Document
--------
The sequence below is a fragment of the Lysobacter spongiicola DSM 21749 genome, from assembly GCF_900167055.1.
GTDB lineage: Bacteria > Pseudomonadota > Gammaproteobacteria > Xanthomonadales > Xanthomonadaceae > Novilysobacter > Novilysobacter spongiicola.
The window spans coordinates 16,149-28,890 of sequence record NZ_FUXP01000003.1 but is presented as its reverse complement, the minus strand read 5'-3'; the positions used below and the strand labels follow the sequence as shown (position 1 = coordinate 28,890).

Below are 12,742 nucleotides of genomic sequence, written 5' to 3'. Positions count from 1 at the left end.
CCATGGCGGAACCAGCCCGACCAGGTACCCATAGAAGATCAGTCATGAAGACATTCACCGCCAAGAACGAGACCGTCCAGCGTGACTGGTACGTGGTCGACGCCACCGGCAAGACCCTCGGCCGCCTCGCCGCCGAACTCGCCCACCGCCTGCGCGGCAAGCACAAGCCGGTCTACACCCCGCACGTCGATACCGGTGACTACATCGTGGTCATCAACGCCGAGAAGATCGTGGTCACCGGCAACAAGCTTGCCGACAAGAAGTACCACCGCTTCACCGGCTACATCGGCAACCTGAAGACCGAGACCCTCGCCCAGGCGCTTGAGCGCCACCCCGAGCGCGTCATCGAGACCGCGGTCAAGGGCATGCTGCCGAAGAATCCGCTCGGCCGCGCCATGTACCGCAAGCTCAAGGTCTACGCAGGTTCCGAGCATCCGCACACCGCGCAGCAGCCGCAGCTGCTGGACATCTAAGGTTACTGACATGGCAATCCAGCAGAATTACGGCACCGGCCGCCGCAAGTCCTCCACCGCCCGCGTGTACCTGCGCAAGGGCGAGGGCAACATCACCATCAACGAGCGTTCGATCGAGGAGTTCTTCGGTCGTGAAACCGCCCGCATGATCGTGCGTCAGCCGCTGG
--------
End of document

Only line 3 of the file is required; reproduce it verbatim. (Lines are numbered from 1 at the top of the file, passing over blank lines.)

The window spans coordinates 16,149-28,890 of sequence record NZ_FUXP01000003.1 but is presented as its reverse complement, the minus strand read 5'-3'; the positions used below and the strand labels follow the sequence as shown (position 1 = coordinate 28,890).